Clayton voters to decide MARTA’s future in November

BOC agrees to one penny MARTA sales tax referendum

Members of Stand-up for Transit celebrated the commissioners vote to approve a full-penny contract referendum with MARTA by singing a victory chant outside the chambers Saturday morning.

Members of Stand-up for Transit celebrated the commissioners vote to approve a full-penny contract referendum with MARTA by singing a victory chant outside the chambers Saturday morning.

JONESBORO — Clayton County residents will have the chance to vote to opt into MARTA at November’s election, and many of them couldn’t be happier.

“I’m just excited. I’m almost speechless with regard to what has happened here today,” said State Rep. Mike Glanton (D-Jonesboro) after the meeting Saturday morning. “I don’t know if everybody in this county or this community really understands the impact of our future that was written today.”

The audience filling the county commissioner chambers burst into cheers that seemingly couldn’t be stopped Saturday morning after the commission voted three to one to approve the contract the MARTA board had proposed at its special called meeting Wednesday morning — a contract that, if approved by voters, would levy a 1-percent sales tax.

Half of that penny would be used to implement a bus service as soon as possible. The other half would be kept in an escrow account and used for either rail or another high-capacity transit option in the future.

A group of residents even gathered outside the chambers after the meeting to celebrate the decision with a victory chant.

Chairman Jeff Turner and commissioners Shana Rooks and Sonna Singleton Gregory voted in favor of the contract. Commissioner Michael Edmondson voted against the contract and Commissioner Hambrick did not attend the special called meeting.

Gregory formerly stood in favor of a half penny and expressed concern about the MARTA board’s stringent demand for a full penny tax. She said she voted in favor of the full-penny contract today because the alternative would be too harmful to the residents of Clayton County.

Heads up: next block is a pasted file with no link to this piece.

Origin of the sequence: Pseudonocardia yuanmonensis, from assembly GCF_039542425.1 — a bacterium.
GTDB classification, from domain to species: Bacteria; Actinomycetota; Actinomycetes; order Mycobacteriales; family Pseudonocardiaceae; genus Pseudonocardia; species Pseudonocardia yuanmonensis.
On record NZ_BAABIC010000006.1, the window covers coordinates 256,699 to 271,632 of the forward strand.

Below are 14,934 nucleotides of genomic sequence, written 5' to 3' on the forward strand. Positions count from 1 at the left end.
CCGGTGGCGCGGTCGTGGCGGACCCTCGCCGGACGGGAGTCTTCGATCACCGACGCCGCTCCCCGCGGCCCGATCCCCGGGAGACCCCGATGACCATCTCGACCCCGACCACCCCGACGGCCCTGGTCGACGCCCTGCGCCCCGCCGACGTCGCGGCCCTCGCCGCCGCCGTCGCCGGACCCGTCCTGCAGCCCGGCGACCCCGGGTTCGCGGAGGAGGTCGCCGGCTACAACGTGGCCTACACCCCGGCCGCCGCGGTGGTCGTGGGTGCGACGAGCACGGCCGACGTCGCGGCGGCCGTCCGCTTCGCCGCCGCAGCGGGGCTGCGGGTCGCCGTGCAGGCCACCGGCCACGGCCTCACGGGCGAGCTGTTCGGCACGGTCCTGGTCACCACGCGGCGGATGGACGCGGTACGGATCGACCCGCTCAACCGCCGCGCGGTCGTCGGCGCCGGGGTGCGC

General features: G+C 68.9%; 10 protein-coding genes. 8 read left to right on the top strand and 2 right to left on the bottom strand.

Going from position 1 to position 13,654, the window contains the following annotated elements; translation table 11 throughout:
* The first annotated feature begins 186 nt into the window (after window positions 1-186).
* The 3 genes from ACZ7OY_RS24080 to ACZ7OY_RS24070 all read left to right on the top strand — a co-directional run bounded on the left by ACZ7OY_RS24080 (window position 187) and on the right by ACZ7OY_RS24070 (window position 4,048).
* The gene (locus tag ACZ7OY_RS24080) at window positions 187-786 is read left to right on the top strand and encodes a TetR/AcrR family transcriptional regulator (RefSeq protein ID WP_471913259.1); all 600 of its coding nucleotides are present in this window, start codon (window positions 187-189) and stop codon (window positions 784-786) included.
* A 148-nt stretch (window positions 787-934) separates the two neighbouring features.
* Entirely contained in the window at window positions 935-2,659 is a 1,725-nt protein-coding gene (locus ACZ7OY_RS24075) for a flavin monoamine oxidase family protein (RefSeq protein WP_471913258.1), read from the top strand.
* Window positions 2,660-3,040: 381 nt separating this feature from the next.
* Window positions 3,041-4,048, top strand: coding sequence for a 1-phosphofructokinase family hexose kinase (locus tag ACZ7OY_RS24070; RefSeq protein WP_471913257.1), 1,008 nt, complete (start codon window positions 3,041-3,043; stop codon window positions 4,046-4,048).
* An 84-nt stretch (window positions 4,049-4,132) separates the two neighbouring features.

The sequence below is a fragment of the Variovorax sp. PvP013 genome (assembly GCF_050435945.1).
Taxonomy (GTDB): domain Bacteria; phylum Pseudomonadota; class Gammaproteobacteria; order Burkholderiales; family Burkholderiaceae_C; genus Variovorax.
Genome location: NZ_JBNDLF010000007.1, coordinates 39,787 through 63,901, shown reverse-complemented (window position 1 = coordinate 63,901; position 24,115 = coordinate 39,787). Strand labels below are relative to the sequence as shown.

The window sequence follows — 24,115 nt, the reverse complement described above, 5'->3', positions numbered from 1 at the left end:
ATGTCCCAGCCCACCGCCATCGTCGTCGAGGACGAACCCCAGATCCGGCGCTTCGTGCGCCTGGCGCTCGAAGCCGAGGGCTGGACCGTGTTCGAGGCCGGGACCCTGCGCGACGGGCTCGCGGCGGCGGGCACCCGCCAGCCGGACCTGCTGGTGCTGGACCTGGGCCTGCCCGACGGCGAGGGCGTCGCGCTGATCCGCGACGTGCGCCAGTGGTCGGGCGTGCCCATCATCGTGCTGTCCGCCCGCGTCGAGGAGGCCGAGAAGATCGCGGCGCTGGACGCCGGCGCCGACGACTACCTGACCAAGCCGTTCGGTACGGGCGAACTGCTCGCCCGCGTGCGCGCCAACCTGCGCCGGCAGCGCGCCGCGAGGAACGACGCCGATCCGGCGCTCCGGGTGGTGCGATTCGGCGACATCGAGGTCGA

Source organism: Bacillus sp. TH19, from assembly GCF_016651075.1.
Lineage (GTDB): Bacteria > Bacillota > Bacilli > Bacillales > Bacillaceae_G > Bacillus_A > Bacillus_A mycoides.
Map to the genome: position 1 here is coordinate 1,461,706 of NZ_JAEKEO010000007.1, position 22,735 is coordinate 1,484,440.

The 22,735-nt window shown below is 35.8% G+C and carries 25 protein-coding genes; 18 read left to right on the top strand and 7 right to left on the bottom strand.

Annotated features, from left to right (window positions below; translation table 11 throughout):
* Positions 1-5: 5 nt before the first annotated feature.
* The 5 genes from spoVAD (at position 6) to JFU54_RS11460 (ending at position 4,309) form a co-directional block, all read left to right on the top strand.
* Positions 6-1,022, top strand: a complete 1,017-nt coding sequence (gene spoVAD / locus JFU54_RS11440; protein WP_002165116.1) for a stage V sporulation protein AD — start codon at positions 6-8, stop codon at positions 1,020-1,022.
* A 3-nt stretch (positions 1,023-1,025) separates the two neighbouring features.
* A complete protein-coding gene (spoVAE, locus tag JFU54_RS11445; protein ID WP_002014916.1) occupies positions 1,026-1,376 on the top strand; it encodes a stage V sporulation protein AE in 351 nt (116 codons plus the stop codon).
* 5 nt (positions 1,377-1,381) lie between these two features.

“When it came down to a choice for all or nothing, I wanted to give citizens the opportunity,” Gregory said. “I still have a lot of concerns about the contract, but instead of me making the decision for them, I want to let the citizens decide.”

But Edmondson maintained his concerns about the contract and peppered County Attorney John Hancock with questions about the contract throughout the meeting. His main concern of the contract seemed to be that MARTA may be able to use the money placed in the escrow account for means besides development inside Clayton County.

“Is there a way to amend this contract in a way to better further the interest of Clayton County’s tax payers?” He asked.

Hancock did propose one amendment to the contract. He suggested the commissioners may wish to add a clause saying that if the money set aside in the escrow account wasn’t used to fund rail or another high-capacity transit option in the county by January 2024, then the county would get that money back to better the bus service they would already have by that time.

Hancock also mentioned that the MARTA agreement said the transit authority’s bond-holders had a claim to the money in that escrow account should MARTA ever go bankrupt.

MARTA Board Chairman Robbie Ashe said that would be a non-issue.

“I’m quite confident MARTA is not going bankrupt,” he said, eliciting cheers from the audience. “Absent that not-going-to-happen hypothetical, you have both a legal and a personal guarantee from us, or board is unanimous in this, we are confident that if Clayton County is able to trust us as a partner, then we will earn that trust every day.”

Still, Edmondson wanted to amend the contract to add the safety clause Hancock proposed — but Rooks said she worried there wasn’t enough time. The MARTA Board would have to call another meeting to either accept or deny the amendment by Sunday at midnight — and if there wasn’t a quorum, the referendum would fail altogether.

“My concern is MARTA’s inability to garner a quorum tomorrow,” she said. “The contract before us is for one penny. What we’re doing is letting the people vote in November.”

Her statement was meant with a deafening cheer from the audience and a chant of “let us vote.”

That’s exactly what the majority of the commissioners did.

“I’m feeling blessed,” said former state Rep. Roberta Abdul-Salaam in between hugs and tears Saturday morning. “Alleluia.”